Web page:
New curriculum trains teachers and students in identifying signs of human trafficking

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The state is stepping up its efforts to keep children from being exploited for labor or sex. (KFSN)

The state is stepping up its efforts to keep children from being exploited for labor or sex by requiring California classrooms to include human trafficking prevention education as part of sex education.

Attorney General Xavier Becerra announced the implementation of Assembly Bill 1227, Wednesday morning in Sacramento.

"It's about preventing this and partnering together to make sure we prevent this from happening to any child because every child is our child," said Becerra.

Signed into law in October, California is the first state to adopt human trafficking prevention education and training for teachers and students. It must occur at least once in middle school and once in high school.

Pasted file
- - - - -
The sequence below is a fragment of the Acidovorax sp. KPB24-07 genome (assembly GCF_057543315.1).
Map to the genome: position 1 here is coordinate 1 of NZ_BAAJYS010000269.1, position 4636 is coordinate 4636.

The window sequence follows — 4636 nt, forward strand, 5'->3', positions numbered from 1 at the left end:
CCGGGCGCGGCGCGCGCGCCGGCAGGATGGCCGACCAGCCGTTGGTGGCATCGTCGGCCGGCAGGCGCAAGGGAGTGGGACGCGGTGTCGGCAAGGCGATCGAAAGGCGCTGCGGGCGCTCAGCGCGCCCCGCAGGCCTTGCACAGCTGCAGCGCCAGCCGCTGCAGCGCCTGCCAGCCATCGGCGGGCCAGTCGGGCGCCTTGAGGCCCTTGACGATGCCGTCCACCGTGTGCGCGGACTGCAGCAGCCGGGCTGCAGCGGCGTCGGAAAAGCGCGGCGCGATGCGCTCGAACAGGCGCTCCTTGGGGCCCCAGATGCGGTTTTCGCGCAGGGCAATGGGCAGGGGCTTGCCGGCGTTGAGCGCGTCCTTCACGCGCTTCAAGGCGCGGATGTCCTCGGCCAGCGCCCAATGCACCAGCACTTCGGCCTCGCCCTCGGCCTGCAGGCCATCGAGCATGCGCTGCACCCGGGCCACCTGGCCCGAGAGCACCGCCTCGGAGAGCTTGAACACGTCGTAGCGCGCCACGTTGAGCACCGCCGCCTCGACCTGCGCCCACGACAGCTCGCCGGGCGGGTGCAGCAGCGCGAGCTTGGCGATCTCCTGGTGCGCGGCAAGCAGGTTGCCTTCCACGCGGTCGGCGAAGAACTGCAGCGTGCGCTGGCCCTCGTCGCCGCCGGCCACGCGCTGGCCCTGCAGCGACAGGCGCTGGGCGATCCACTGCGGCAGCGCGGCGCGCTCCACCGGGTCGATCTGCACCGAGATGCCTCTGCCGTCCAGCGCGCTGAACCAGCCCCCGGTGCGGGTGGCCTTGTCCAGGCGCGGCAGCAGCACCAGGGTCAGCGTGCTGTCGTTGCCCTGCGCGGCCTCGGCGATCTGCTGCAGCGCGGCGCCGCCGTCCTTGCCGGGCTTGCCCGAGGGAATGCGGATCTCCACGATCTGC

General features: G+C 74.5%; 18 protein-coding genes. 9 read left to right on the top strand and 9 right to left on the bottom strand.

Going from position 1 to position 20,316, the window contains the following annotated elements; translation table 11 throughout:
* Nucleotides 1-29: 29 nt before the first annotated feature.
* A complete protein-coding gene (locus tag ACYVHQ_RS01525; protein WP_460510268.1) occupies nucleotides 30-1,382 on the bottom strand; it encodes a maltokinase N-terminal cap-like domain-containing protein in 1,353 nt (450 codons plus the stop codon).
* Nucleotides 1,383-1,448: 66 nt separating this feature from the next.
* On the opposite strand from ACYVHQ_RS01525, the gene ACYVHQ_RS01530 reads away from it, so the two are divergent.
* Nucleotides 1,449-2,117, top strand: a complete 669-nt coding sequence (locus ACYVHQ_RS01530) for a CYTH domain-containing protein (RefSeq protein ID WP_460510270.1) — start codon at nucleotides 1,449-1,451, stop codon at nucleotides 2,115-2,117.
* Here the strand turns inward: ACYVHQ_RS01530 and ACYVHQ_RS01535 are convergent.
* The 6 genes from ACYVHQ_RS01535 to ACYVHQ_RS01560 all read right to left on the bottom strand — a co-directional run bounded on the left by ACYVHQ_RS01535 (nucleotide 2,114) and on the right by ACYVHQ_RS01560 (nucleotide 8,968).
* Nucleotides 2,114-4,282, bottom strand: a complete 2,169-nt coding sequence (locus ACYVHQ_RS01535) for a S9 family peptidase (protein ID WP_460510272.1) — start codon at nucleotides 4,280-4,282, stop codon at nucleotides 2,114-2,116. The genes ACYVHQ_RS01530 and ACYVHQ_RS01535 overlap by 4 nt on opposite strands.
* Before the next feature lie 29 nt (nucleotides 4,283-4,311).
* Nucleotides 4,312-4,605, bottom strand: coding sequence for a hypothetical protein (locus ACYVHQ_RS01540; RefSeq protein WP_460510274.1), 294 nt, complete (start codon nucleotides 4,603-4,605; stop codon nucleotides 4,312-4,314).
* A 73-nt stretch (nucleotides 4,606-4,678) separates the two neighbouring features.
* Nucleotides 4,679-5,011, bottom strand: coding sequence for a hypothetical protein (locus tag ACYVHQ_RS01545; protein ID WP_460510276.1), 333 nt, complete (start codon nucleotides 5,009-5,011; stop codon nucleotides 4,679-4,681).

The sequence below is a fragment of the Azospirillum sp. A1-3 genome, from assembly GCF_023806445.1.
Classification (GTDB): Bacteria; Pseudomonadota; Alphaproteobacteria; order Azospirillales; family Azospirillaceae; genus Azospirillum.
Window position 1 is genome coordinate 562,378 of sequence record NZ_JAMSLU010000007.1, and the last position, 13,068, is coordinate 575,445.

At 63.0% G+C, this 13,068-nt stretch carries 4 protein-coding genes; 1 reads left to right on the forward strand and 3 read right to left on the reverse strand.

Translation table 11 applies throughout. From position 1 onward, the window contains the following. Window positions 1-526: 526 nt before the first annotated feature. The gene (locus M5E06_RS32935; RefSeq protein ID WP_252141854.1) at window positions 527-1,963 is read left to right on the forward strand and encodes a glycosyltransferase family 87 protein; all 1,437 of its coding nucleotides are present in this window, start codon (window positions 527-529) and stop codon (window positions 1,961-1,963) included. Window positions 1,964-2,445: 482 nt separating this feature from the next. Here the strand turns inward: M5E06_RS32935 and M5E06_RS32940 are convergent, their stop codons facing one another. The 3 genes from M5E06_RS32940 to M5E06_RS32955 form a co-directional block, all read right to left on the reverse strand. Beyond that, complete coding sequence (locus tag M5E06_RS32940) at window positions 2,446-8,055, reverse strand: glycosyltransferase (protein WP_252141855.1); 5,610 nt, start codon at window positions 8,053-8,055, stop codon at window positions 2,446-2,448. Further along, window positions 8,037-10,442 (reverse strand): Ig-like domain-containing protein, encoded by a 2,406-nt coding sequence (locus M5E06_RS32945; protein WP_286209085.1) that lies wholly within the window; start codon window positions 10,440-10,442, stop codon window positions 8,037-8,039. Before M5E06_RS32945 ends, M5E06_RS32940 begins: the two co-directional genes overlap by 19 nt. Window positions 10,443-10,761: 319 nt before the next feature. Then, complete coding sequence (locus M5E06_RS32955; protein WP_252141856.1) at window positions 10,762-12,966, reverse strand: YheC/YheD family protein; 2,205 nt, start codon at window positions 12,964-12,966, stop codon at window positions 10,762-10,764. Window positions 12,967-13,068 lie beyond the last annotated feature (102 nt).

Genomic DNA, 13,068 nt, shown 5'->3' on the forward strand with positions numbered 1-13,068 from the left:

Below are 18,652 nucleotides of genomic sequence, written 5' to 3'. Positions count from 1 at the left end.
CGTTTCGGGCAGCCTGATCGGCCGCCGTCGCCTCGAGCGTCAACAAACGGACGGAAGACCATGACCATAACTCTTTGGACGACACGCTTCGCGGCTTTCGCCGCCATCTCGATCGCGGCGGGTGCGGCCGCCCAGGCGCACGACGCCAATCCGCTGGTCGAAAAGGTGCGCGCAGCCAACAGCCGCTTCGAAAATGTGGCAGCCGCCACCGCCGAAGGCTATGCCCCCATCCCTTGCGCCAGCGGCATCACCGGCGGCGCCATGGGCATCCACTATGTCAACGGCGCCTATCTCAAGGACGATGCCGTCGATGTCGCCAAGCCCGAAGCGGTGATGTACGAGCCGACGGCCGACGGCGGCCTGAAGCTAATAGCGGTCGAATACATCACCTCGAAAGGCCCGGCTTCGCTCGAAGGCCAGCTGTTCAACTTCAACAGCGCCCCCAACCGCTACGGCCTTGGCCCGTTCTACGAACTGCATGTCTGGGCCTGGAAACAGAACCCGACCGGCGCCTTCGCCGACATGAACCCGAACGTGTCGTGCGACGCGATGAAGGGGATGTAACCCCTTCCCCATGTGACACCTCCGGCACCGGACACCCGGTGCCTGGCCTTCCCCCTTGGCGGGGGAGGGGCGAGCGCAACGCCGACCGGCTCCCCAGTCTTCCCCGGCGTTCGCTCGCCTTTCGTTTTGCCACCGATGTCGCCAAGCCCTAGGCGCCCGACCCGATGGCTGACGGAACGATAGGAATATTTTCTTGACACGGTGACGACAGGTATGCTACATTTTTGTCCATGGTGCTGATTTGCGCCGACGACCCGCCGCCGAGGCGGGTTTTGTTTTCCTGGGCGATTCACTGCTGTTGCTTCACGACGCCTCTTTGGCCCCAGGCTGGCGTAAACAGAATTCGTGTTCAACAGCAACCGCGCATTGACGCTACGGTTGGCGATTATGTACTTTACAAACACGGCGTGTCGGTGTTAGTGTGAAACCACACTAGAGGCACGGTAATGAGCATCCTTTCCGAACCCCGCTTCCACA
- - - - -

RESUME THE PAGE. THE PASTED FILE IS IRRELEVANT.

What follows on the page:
"California should be able to say no young person in our state deserves to have his or her childhood ripped away from them," said Becerra.

Fresno County Superintendent of Schools Jim Yovino fully supports the state. His office has already partnered with the district attorney's office on this.

"Lisa Smittcamp Fresno County DA and my office have been working on this and we're going to be engaging in some more conversations in the next couple of weeks so we can partner with to develop a curriculum to put together to get to my superintendents and school boards across Fresno County," said Yovino.

Yovino acknowledges the topic might be delicate for some families but says this new curriculum is just another layer of protection designed to keep children safe.

"Anytime you can get information in parent's hands and in our teacher's hands signs to look for our students are aware of it. We're doing the right thing and we're going to support doing that," said Yovino.
Related Topics:
Human Traffickingeducationsex trafficking
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